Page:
Spirit Airlines delays inflight Wi-Fi to at least mid-2020
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Spirit Airlines will be at least a year late offering passengers inflight Wi-Fi under an updated timeline to begin rolling out the amenity next year.
The South Florida-based ultra-low-cost carrier must re-install Wi-Fi antennas on the 10 Airbus A321 aircraft already outfitted, with an aim to begin equipping the rest of its fleet from next summer, Spirit vice-president of technical operations Kirk Thornberg told reporters at an event in its Detroit (DTW) hangar Dec. 17. Passengers can hope to surf the web from Spirit flights sometime in the second half of 2020, a spokesman added.
That timeline for offering inflight Wi-Fi is more than a year later than Spirit’s initial target of connectivity fleet-wide by the end of this summer. Spirit CEO Ted Christie, then the airline’s president and chief financial officer, provided the timeline to FlightGlobal when the airline signed a contract with Thales in May 2018.
Thornberg did not elaborate on why the antennas need to be replaced.
Inflight Wi-Fi has become a standard amenity at nearly all U.S. carriers. Ultra-low-cost carriers are the lone outliers, with neither Allegiant Air, Frontier Airlines nor Spirit offering a product that is available on the fleets of major carriers from Alaska Airlines to American Airlines and Southwest Airlines.
Installations on Spirit aircraft began last fall, with hopes that Wi-Fi could be available on select aircraft as soon as Thanksgiving 2018. That laucnh did not occur, despite antenna installations continuing on some nine more A321s.
— Edward Russell (@e_russell) October 4, 2018
Inflight connectivity is just one aspect of a larger effort by Spirit to improve its standing with customers. The airline unveiled an updated aircraft cabin with new seats designed to increase what executives call “useable legroom” at the Detroit event. Other investments include improved operating performance, better customer service and, eventually, a new loyalty program.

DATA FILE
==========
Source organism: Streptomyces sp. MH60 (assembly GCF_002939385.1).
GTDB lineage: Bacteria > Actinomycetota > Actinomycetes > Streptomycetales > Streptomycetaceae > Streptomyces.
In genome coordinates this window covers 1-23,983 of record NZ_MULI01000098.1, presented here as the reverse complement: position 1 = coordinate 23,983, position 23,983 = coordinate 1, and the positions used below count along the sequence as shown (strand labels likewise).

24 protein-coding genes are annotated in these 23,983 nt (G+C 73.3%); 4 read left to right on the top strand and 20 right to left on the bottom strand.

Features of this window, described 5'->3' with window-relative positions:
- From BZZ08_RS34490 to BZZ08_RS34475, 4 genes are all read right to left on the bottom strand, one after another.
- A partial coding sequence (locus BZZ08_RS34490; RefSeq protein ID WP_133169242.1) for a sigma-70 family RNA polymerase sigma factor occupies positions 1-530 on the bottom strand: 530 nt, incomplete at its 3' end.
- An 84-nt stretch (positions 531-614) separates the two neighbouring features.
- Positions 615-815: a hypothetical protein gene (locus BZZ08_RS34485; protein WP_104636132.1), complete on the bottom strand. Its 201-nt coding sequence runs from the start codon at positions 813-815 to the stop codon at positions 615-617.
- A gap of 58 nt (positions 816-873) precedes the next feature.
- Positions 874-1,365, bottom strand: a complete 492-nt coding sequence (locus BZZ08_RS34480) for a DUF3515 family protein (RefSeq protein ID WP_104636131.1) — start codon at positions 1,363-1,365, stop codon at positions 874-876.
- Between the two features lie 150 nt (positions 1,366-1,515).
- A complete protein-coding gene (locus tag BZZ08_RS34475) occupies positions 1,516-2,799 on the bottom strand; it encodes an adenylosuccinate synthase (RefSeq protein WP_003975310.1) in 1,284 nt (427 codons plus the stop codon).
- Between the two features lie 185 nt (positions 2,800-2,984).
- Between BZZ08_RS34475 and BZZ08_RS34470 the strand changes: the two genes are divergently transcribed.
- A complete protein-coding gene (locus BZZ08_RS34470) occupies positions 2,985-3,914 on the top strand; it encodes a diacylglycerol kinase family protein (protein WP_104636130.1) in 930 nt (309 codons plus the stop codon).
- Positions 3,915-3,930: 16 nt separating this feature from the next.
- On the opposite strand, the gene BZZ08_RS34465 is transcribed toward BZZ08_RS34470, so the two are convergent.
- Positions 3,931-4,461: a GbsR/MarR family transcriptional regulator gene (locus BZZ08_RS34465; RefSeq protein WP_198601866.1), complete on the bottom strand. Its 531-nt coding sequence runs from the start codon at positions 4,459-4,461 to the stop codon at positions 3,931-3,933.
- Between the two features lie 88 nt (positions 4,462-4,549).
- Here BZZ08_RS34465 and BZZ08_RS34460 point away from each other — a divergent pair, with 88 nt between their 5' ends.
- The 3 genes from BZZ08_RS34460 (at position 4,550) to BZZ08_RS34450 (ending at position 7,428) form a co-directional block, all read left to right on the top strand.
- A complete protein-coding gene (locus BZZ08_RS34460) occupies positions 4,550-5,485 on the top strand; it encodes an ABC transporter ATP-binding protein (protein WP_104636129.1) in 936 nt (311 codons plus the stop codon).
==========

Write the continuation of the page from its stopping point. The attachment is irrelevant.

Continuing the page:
“We’re on a mission [to engender] guest loyalty right now,” Benjamin Lewis, senior director of commercial and operational analytics at Spirit, told reporters Dec. 17.
Spirit is showing improvements. On-time arrivals improved to 81.1% in 2018 from 74.3% in 2016, U.S. Bureau of Transportation Statistics (BTS) data shows. At the same time, complaints fell to just under three for every 100,000 passengers from nearly seven for every 100,000 passengers.
During the first nine months of 2019, 77.9% of Spirit flights arrived on time, and complaints were roughly every three out of 100,000 passengers filed complaints, the BTS data shows.
“This really is a new Spirit,” Lania Rittenhouse, vice president of inflight experience at Spirit, told reporters in Detroit.
Spirit will have plenty of opportunities to demonstrate its improvements to customers. The airline plans to grow by double digits for at least the next two years, and double in size to a fleet of more than 300 aircraft by 2025. It signed a commitment for at least 100 new A320neo family jets in November 2019.
The new black-and-yellow cabins will be on every new aircraft delivery from here on out, including one due Dec. 19, executives said. Spirit aims to have 90 jets outfitted with the do by the end of 2022.
Featured image by Edward Russell/TPG.
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